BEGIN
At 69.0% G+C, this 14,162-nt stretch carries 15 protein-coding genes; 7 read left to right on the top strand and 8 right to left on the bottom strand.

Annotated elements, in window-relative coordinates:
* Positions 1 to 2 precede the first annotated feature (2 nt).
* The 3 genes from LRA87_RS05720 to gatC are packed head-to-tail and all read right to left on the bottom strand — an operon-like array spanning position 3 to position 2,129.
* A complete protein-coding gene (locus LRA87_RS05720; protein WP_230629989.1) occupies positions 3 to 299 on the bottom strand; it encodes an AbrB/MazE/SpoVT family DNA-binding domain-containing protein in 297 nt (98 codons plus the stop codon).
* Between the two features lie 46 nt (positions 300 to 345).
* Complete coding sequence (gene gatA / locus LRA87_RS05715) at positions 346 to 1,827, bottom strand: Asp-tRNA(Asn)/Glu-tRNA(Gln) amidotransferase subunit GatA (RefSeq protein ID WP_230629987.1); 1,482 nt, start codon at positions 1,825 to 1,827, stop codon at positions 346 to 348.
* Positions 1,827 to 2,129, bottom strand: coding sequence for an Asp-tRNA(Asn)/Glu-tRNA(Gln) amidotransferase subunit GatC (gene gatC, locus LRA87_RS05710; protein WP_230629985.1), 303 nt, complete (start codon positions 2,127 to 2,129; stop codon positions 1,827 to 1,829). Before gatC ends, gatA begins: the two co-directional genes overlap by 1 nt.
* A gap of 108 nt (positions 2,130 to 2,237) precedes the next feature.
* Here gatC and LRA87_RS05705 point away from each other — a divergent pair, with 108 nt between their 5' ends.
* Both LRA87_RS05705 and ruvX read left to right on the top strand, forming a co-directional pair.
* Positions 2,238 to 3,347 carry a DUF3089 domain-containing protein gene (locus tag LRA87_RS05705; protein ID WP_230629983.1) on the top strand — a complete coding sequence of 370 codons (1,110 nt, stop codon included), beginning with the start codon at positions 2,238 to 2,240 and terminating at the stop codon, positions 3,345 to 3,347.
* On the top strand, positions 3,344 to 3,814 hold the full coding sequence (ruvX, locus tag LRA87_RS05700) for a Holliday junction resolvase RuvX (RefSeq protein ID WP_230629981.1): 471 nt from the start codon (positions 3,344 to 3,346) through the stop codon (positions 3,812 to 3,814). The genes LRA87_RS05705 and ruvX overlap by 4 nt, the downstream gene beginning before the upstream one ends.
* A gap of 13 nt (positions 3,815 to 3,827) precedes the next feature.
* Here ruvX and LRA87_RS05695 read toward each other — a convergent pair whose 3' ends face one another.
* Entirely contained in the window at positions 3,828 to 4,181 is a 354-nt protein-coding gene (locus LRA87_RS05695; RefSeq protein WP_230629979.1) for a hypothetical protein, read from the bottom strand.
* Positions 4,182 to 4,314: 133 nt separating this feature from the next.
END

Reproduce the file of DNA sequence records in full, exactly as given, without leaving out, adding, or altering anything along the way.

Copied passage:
At 69.0% G+C, this 14,162-nt stretch carries 15 protein-coding genes; 7 read left to right on the top strand and 8 right to left on the bottom strand.

Annotated elements, in window-relative coordinates:
* Positions 1 to 2 precede the first annotated feature (2 nt).
* The 3 genes from LRA87_RS05720 to gatC are packed head-to-tail and all read right to left on the bottom strand — an operon-like array spanning position 3 to position 2,129.
* A complete protein-coding gene (locus LRA87_RS05720; protein WP_230629989.1) occupies positions 3 to 299 on the bottom strand; it encodes an AbrB/MazE/SpoVT family DNA-binding domain-containing protein in 297 nt (98 codons plus the stop codon).
* Between the two features lie 46 nt (positions 300 to 345).
* Complete coding sequence (gene gatA / locus LRA87_RS05715) at positions 346 to 1,827, bottom strand: Asp-tRNA(Asn)/Glu-tRNA(Gln) amidotransferase subunit GatA (RefSeq protein ID WP_230629987.1); 1,482 nt, start codon at positions 1,825 to 1,827, stop codon at positions 346 to 348.
* Positions 1,827 to 2,129, bottom strand: coding sequence for an Asp-tRNA(Asn)/Glu-tRNA(Gln) amidotransferase subunit GatC (gene gatC, locus LRA87_RS05710; protein WP_230629985.1), 303 nt, complete (start codon positions 2,127 to 2,129; stop codon positions 1,827 to 1,829). Before gatC ends, gatA begins: the two co-directional genes overlap by 1 nt.
* A gap of 108 nt (positions 2,130 to 2,237) precedes the next feature.
* Here gatC and LRA87_RS05705 point away from each other — a divergent pair, with 108 nt between their 5' ends.
* Both LRA87_RS05705 and ruvX read left to right on the top strand, forming a co-directional pair.
* Positions 2,238 to 3,347 carry a DUF3089 domain-containing protein gene (locus tag LRA87_RS05705; protein ID WP_230629983.1) on the top strand — a complete coding sequence of 370 codons (1,110 nt, stop codon included), beginning with the start codon at positions 2,238 to 2,240 and terminating at the stop codon, positions 3,345 to 3,347.
* On the top strand, positions 3,344 to 3,814 hold the full coding sequence (ruvX, locus tag LRA87_RS05700) for a Holliday junction resolvase RuvX (RefSeq protein ID WP_230629981.1): 471 nt from the start codon (positions 3,344 to 3,346) through the stop codon (positions 3,812 to 3,814). The genes LRA87_RS05705 and ruvX overlap by 4 nt, the downstream gene beginning before the upstream one ends.
* A gap of 13 nt (positions 3,815 to 3,827) precedes the next feature.
* Here ruvX and LRA87_RS05695 read toward each other — a convergent pair whose 3' ends face one another.
* Entirely contained in the window at positions 3,828 to 4,181 is a 354-nt protein-coding gene (locus LRA87_RS05695; RefSeq protein WP_230629979.1) for a hypothetical protein, read from the bottom strand.
* Positions 4,182 to 4,314: 133 nt separating this feature from the next.